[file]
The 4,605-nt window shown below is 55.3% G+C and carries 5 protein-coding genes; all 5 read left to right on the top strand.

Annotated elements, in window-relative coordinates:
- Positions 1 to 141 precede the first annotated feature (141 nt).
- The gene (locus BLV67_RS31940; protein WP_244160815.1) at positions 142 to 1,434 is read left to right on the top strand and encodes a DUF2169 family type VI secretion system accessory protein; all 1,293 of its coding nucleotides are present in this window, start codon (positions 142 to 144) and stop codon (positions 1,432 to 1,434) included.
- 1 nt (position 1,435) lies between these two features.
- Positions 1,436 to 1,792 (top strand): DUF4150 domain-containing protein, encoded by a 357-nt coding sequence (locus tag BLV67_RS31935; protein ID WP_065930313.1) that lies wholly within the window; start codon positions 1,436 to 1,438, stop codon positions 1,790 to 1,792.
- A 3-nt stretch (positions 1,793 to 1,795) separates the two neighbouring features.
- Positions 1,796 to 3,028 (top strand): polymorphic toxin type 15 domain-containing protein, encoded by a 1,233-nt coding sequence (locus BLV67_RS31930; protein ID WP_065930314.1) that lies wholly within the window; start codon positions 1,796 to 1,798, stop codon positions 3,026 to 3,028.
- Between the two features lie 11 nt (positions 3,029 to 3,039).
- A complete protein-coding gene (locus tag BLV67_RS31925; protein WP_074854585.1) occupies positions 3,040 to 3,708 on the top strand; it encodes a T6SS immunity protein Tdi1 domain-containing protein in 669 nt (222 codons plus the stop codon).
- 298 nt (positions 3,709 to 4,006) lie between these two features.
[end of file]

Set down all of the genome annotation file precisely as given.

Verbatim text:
The 4,605-nt window shown below is 55.3% G+C and carries 5 protein-coding genes; all 5 read left to right on the top strand.

Annotated elements, in window-relative coordinates:
- Positions 1 to 141 precede the first annotated feature (141 nt).
- The gene (locus BLV67_RS31940; protein WP_244160815.1) at positions 142 to 1,434 is read left to right on the top strand and encodes a DUF2169 family type VI secretion system accessory protein; all 1,293 of its coding nucleotides are present in this window, start codon (positions 142 to 144) and stop codon (positions 1,432 to 1,434) included.
- 1 nt (position 1,435) lies between these two features.
- Positions 1,436 to 1,792 (top strand): DUF4150 domain-containing protein, encoded by a 357-nt coding sequence (locus tag BLV67_RS31935; protein ID WP_065930313.1) that lies wholly within the window; start codon positions 1,436 to 1,438, stop codon positions 1,790 to 1,792.
- A 3-nt stretch (positions 1,793 to 1,795) separates the two neighbouring features.
- Positions 1,796 to 3,028 (top strand): polymorphic toxin type 15 domain-containing protein, encoded by a 1,233-nt coding sequence (locus BLV67_RS31930; protein ID WP_065930314.1) that lies wholly within the window; start codon positions 1,796 to 1,798, stop codon positions 3,026 to 3,028.
- Between the two features lie 11 nt (positions 3,029 to 3,039).
- A complete protein-coding gene (locus tag BLV67_RS31925; protein WP_074854585.1) occupies positions 3,040 to 3,708 on the top strand; it encodes a T6SS immunity protein Tdi1 domain-containing protein in 669 nt (222 codons plus the stop codon).
- 298 nt (positions 3,709 to 4,006) lie between these two features.